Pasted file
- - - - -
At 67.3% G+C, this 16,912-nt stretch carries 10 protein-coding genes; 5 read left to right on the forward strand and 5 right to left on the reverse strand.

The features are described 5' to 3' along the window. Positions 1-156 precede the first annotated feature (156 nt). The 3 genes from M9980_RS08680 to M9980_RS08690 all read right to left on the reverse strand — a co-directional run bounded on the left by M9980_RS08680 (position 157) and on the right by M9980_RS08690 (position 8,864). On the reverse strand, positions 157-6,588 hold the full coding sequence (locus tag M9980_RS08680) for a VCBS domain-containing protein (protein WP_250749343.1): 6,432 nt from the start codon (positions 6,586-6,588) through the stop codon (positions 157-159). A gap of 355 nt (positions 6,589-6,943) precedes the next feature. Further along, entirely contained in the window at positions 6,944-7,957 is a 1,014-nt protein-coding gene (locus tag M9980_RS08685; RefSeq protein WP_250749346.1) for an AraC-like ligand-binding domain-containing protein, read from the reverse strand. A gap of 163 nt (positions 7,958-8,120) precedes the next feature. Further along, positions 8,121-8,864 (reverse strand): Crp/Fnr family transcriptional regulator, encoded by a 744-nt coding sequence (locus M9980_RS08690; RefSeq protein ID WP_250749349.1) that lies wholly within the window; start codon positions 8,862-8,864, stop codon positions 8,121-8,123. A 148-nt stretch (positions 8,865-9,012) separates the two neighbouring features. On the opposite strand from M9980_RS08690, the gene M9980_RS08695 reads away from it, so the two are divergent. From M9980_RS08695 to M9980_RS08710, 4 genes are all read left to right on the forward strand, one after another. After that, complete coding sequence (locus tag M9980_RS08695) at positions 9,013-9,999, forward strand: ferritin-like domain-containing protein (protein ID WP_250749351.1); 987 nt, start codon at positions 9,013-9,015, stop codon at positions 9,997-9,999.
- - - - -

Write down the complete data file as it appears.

At 67.3% G+C, this 16,912-nt stretch carries 10 protein-coding genes; 5 read left to right on the forward strand and 5 right to left on the reverse strand.

The features are described 5' to 3' along the window. Positions 1-156 precede the first annotated feature (156 nt). The 3 genes from M9980_RS08680 to M9980_RS08690 all read right to left on the reverse strand — a co-directional run bounded on the left by M9980_RS08680 (position 157) and on the right by M9980_RS08690 (position 8,864). On the reverse strand, positions 157-6,588 hold the full coding sequence (locus tag M9980_RS08680) for a VCBS domain-containing protein (protein WP_250749343.1): 6,432 nt from the start codon (positions 6,586-6,588) through the stop codon (positions 157-159). A gap of 355 nt (positions 6,589-6,943) precedes the next feature. Further along, entirely contained in the window at positions 6,944-7,957 is a 1,014-nt protein-coding gene (locus tag M9980_RS08685; RefSeq protein WP_250749346.1) for an AraC-like ligand-binding domain-containing protein, read from the reverse strand. A gap of 163 nt (positions 7,958-8,120) precedes the next feature. Further along, positions 8,121-8,864 (reverse strand): Crp/Fnr family transcriptional regulator, encoded by a 744-nt coding sequence (locus M9980_RS08690; RefSeq protein ID WP_250749349.1) that lies wholly within the window; start codon positions 8,862-8,864, stop codon positions 8,121-8,123. A 148-nt stretch (positions 8,865-9,012) separates the two neighbouring features. On the opposite strand from M9980_RS08690, the gene M9980_RS08695 reads away from it, so the two are divergent. From M9980_RS08695 to M9980_RS08710, 4 genes are all read left to right on the forward strand, one after another. After that, complete coding sequence (locus tag M9980_RS08695) at positions 9,013-9,999, forward strand: ferritin-like domain-containing protein (protein ID WP_250749351.1); 987 nt, start codon at positions 9,013-9,015, stop codon at positions 9,997-9,999.